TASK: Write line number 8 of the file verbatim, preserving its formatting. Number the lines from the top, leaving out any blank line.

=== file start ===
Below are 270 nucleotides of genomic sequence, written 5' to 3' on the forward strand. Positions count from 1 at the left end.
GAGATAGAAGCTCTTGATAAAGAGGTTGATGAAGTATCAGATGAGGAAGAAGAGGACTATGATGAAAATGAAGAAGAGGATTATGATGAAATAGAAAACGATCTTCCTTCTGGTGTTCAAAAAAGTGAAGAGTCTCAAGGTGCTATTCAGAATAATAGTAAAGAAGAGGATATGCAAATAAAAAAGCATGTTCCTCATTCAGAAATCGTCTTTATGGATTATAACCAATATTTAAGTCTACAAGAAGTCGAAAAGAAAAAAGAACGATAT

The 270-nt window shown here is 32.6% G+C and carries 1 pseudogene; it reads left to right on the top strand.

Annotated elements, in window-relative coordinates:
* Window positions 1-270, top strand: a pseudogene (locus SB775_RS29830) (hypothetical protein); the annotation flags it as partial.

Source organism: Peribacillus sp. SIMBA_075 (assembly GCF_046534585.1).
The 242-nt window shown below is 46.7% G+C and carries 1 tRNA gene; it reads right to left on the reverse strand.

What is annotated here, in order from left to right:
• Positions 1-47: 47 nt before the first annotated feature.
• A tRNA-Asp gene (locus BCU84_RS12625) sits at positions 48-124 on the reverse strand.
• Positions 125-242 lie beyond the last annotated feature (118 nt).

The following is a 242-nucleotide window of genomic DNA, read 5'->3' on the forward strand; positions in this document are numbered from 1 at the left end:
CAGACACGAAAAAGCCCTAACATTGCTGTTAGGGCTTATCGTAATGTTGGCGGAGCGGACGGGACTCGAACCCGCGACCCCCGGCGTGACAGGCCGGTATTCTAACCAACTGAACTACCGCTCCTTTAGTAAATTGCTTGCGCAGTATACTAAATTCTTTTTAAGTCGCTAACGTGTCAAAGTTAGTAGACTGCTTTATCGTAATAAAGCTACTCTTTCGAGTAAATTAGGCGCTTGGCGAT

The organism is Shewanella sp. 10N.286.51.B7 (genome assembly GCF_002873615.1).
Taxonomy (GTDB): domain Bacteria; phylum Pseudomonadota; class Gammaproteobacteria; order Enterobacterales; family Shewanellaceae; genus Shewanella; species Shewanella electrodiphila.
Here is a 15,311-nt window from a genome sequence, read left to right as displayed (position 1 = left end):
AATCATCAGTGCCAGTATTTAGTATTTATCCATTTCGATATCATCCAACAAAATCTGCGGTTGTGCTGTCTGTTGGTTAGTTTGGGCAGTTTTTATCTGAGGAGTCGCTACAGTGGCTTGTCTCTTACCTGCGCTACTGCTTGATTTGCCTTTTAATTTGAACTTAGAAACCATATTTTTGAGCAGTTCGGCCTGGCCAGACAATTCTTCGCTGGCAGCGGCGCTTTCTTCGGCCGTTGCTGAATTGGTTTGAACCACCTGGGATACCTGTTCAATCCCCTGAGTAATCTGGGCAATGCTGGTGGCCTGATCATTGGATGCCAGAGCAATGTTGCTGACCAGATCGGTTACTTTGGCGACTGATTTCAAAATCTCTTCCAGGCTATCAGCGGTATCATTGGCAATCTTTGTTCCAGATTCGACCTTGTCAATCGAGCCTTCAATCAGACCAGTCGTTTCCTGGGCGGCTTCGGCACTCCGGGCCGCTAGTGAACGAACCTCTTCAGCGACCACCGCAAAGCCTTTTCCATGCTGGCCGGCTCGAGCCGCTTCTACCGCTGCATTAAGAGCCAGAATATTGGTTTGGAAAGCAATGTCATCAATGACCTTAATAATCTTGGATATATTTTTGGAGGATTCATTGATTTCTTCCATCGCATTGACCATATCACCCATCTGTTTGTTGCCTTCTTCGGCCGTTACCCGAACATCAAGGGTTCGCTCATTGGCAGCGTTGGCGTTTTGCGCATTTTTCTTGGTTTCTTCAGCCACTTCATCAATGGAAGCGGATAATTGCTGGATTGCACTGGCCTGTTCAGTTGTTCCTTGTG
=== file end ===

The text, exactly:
What is annotated here, in order from left to right: